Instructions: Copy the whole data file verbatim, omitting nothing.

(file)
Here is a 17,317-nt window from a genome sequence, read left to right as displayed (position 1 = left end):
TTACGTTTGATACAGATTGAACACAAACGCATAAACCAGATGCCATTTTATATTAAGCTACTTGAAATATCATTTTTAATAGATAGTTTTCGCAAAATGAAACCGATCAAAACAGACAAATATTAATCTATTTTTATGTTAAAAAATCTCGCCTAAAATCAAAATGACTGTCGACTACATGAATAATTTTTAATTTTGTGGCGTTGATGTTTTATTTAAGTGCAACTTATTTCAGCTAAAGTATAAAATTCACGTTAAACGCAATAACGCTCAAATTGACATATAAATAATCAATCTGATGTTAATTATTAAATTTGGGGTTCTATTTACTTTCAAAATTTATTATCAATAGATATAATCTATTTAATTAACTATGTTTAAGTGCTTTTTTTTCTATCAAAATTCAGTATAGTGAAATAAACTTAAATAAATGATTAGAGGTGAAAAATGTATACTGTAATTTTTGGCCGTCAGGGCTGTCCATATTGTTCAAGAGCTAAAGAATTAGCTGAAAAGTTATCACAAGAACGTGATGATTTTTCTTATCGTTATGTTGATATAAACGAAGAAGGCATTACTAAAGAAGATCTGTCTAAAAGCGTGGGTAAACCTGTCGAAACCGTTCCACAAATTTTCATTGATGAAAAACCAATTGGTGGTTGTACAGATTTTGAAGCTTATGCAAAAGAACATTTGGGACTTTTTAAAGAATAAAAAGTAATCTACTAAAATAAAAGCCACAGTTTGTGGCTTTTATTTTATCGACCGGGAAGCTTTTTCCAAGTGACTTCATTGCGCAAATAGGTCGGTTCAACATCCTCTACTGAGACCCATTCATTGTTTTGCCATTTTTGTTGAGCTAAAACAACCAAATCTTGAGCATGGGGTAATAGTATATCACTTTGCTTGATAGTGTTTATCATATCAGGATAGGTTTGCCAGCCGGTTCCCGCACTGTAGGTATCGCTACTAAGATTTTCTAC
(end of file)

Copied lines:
Here is a 17,317-nt window from a genome sequence, read left to right as displayed (position 1 = left end):
TTACGTTTGATACAGATTGAACACAAACGCATAAACCAGATGCCATTTTATATTAAGCTACTTGAAATATCATTTTTAATAGATAGTTTTCGCAAAATGAAACCGATCAAAACAGACAAATATTAATCTATTTTTATGTTAAAAAATCTCGCCTAAAATCAAAATGACTGTCGACTACATGAATAATTTTTAATTTTGTGGCGTTGATGTTTTATTTAAGTGCAACTTATTTCAGCTAAAGTATAAAATTCACGTTAAACGCAATAACGCTCAAATTGACATATAAATAATCAATCTGATGTTAATTATTAAATTTGGGGTTCTATTTACTTTCAAAATTTATTATCAATAGATATAATCTATTTAATTAACTATGTTTAAGTGCTTTTTTTTCTATCAAAATTCAGTATAGTGAAATAAACTTAAATAAATGATTAGAGGTGAAAAATGTATACTGTAATTTTTGGCCGTCAGGGCTGTCCATATTGTTCAAGAGCTAAAGAATTAGCTGAAAAGTTATCACAAGAACGTGATGATTTTTCTTATCGTTATGTTGATATAAACGAAGAAGGCATTACTAAAGAAGATCTGTCTAAAAGCGTGGGTAAACCTGTCGAAACCGTTCCACAAATTTTCATTGATGAAAAACCAATTGGTGGTTGTACAGATTTTGAAGCTTATGCAAAAGAACATTTGGGACTTTTTAAAGAATAAAAAGTAATCTACTAAAATAAAAGCCACAGTTTGTGGCTTTTATTTTATCGACCGGGAAGCTTTTTCCAAGTGACTTCATTGCGCAAATAGGTCGGTTCAACATCCTCTACTGAGACCCATTCATTGTTTTGCCATTTTTGTTGAGCTAAAACAACCAAATCTTGAGCATGGGGTAATAGTATATCACTTTGCTTGATAGTGTTTATCATATCAGGATAGGTTTGCCAGCCGGTTCCCGCACTGTAGGTATCGCTACTAAGATTTTCTAC